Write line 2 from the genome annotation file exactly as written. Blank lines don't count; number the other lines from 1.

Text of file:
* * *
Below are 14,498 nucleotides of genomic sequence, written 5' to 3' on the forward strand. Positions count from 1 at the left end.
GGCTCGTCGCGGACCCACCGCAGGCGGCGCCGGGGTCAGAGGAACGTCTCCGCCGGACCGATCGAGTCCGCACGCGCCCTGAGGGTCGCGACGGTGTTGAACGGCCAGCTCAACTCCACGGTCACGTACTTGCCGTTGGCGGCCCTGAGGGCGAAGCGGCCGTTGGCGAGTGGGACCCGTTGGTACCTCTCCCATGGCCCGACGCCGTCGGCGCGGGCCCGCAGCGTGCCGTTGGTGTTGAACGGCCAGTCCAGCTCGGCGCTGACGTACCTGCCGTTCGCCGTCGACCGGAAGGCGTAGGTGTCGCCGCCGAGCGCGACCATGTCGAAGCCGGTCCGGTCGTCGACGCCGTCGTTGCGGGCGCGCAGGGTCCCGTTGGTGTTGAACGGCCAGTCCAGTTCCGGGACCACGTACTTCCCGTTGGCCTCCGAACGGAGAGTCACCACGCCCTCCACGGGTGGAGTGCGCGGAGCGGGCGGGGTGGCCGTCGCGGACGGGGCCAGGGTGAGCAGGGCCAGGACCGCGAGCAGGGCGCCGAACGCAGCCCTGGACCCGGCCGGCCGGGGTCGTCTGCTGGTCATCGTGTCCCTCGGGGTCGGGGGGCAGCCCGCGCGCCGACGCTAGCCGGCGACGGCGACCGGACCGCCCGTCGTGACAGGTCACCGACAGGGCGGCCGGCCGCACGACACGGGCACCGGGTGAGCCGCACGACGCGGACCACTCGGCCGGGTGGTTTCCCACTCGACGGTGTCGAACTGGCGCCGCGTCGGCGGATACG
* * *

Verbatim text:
GGCTCGTCGCGGACCCACCGCAGGCGGCGCCGGGGTCAGAGGAACGTCTCCGCCGGACCGATCGAGTCCGCACGCGCCCTGAGGGTCGCGACGGTGTTGAACGGCCAGCTCAACTCCACGGTCACGTACTTGCCGTTGGCGGCCCTGAGGGCGAAGCGGCCGTTGGCGAGTGGGACCCGTTGGTACCTCTCCCATGGCCCGACGCCGTCGGCGCGGGCCCGCAGCGTGCCGTTGGTGTTGAACGGCCAGTCCAGCTCGGCGCTGACGTACCTGCCGTTCGCCGTCGACCGGAAGGCGTAGGTGTCGCCGCCGAGCGCGACCATGTCGAAGCCGGTCCGGTCGTCGACGCCGTCGTTGCGGGCGCGCAGGGTCCCGTTGGTGTTGAACGGCCAGTCCAGTTCCGGGACCACGTACTTCCCGTTGGCCTCCGAACGGAGAGTCACCACGCCCTCCACGGGTGGAGTGCGCGGAGCGGGCGGGGTGGCCGTCGCGGACGGGGCCAGGGTGAGCAGGGCCAGGACCGCGAGCAGGGCGCCGAACGCAGCCCTGGACCCGGCCGGCCGGGGTCGTCTGCTGGTCATCGTGTCCCTCGGGGTCGGGGGGCAGCCCGCGCGCCGACGCTAGCCGGCGACGGCGACCGGACCGCCCGTCGTGACAGGTCACCGACAGGGCGGCCGGCCGCACGACACGGGCACCGGGTGAGCCGCACGACGCGGACCACTCGGCCGGGTGGTTTCCCACTCGACGGTGTCGAACTGGCGCCGCGTCGGCGGATACG